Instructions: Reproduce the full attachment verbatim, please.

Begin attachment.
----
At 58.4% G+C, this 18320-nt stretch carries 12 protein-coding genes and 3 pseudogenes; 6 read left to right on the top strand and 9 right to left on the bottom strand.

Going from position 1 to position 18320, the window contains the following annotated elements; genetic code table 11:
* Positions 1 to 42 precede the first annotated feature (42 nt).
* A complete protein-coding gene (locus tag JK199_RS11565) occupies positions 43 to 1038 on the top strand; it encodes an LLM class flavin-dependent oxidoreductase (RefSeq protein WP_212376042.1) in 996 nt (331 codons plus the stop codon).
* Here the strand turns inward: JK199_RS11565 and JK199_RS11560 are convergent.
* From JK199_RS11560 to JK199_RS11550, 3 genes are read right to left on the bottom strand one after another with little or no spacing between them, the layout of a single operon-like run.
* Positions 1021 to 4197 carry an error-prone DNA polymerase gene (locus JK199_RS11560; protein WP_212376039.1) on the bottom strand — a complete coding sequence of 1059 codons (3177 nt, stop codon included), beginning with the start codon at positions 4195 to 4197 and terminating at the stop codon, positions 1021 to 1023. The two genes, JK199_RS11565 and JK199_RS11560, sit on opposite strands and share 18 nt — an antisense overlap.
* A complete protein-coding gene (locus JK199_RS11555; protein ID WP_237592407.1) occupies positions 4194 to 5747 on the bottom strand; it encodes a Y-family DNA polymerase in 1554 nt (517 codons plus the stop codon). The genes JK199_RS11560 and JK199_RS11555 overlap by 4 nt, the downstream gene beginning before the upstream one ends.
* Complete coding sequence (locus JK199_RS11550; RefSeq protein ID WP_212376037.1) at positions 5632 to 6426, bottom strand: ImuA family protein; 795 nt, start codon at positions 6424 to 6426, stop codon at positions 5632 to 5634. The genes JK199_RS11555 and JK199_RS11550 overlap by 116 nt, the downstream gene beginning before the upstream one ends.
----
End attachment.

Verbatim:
At 58.4% G+C, this 18320-nt stretch carries 12 protein-coding genes and 3 pseudogenes; 6 read left to right on the top strand and 9 right to left on the bottom strand.

Going from position 1 to position 18320, the window contains the following annotated elements; genetic code table 11:
* Positions 1 to 42 precede the first annotated feature (42 nt).
* A complete protein-coding gene (locus tag JK199_RS11565) occupies positions 43 to 1038 on the top strand; it encodes an LLM class flavin-dependent oxidoreductase (RefSeq protein WP_212376042.1) in 996 nt (331 codons plus the stop codon).
* Here the strand turns inward: JK199_RS11565 and JK199_RS11560 are convergent.
* From JK199_RS11560 to JK199_RS11550, 3 genes are read right to left on the bottom strand one after another with little or no spacing between them, the layout of a single operon-like run.
* Positions 1021 to 4197 carry an error-prone DNA polymerase gene (locus JK199_RS11560; protein WP_212376039.1) on the bottom strand — a complete coding sequence of 1059 codons (3177 nt, stop codon included), beginning with the start codon at positions 4195 to 4197 and terminating at the stop codon, positions 1021 to 1023. The two genes, JK199_RS11565 and JK199_RS11560, sit on opposite strands and share 18 nt — an antisense overlap.
* A complete protein-coding gene (locus JK199_RS11555; protein ID WP_237592407.1) occupies positions 4194 to 5747 on the bottom strand; it encodes a Y-family DNA polymerase in 1554 nt (517 codons plus the stop codon). The genes JK199_RS11560 and JK199_RS11555 overlap by 4 nt, the downstream gene beginning before the upstream one ends.
* Complete coding sequence (locus JK199_RS11550; RefSeq protein ID WP_212376037.1) at positions 5632 to 6426, bottom strand: ImuA family protein; 795 nt, start codon at positions 6424 to 6426, stop codon at positions 5632 to 5634. The genes JK199_RS11555 and JK199_RS11550 overlap by 116 nt, the downstream gene beginning before the upstream one ends.